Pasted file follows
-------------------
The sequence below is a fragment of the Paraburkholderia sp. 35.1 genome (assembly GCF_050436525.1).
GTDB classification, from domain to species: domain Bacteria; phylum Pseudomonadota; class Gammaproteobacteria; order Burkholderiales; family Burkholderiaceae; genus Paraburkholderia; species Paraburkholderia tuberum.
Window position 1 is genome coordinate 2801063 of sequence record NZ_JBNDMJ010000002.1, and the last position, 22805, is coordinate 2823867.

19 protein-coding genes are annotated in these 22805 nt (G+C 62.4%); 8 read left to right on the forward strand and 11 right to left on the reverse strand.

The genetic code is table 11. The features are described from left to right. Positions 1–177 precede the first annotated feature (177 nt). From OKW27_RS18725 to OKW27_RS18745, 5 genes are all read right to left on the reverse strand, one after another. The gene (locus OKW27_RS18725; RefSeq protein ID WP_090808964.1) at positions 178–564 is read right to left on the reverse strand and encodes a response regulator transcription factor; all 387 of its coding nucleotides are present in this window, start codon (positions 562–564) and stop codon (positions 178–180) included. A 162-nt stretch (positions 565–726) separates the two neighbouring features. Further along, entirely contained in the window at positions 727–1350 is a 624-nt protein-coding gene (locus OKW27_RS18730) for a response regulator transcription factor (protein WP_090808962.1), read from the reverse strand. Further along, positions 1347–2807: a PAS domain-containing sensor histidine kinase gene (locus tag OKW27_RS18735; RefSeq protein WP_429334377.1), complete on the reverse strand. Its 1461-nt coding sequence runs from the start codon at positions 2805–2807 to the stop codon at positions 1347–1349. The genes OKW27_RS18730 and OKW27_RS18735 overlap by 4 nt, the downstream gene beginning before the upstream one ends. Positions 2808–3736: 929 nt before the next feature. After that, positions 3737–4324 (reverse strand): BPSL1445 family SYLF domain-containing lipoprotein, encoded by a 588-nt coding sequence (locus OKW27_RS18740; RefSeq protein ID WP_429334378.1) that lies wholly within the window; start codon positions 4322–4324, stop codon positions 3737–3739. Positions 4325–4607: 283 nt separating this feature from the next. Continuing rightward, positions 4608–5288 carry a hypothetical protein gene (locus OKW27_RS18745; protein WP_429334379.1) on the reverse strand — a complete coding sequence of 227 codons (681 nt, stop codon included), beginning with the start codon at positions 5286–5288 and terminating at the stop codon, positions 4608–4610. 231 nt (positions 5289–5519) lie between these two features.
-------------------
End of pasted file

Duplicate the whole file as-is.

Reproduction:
The sequence below is a fragment of the Paraburkholderia sp. 35.1 genome (assembly GCF_050436525.1).
GTDB classification, from domain to species: domain Bacteria; phylum Pseudomonadota; class Gammaproteobacteria; order Burkholderiales; family Burkholderiaceae; genus Paraburkholderia; species Paraburkholderia tuberum.
Window position 1 is genome coordinate 2801063 of sequence record NZ_JBNDMJ010000002.1, and the last position, 22805, is coordinate 2823867.

19 protein-coding genes are annotated in these 22805 nt (G+C 62.4%); 8 read left to right on the forward strand and 11 right to left on the reverse strand.

The genetic code is table 11. The features are described from left to right. Positions 1–177 precede the first annotated feature (177 nt). From OKW27_RS18725 to OKW27_RS18745, 5 genes are all read right to left on the reverse strand, one after another. The gene (locus OKW27_RS18725; RefSeq protein ID WP_090808964.1) at positions 178–564 is read right to left on the reverse strand and encodes a response regulator transcription factor; all 387 of its coding nucleotides are present in this window, start codon (positions 562–564) and stop codon (positions 178–180) included. A 162-nt stretch (positions 565–726) separates the two neighbouring features. Further along, entirely contained in the window at positions 727–1350 is a 624-nt protein-coding gene (locus OKW27_RS18730) for a response regulator transcription factor (protein WP_090808962.1), read from the reverse strand. Further along, positions 1347–2807: a PAS domain-containing sensor histidine kinase gene (locus tag OKW27_RS18735; RefSeq protein WP_429334377.1), complete on the reverse strand. Its 1461-nt coding sequence runs from the start codon at positions 2805–2807 to the stop codon at positions 1347–1349. The genes OKW27_RS18730 and OKW27_RS18735 overlap by 4 nt, the downstream gene beginning before the upstream one ends. Positions 2808–3736: 929 nt before the next feature. After that, positions 3737–4324 (reverse strand): BPSL1445 family SYLF domain-containing lipoprotein, encoded by a 588-nt coding sequence (locus OKW27_RS18740; RefSeq protein ID WP_429334378.1) that lies wholly within the window; start codon positions 4322–4324, stop codon positions 3737–3739. Positions 4325–4607: 283 nt separating this feature from the next. Continuing rightward, positions 4608–5288 carry a hypothetical protein gene (locus OKW27_RS18745; protein WP_429334379.1) on the reverse strand — a complete coding sequence of 227 codons (681 nt, stop codon included), beginning with the start codon at positions 5286–5288 and terminating at the stop codon, positions 4608–4610. 231 nt (positions 5289–5519) lie between these two features.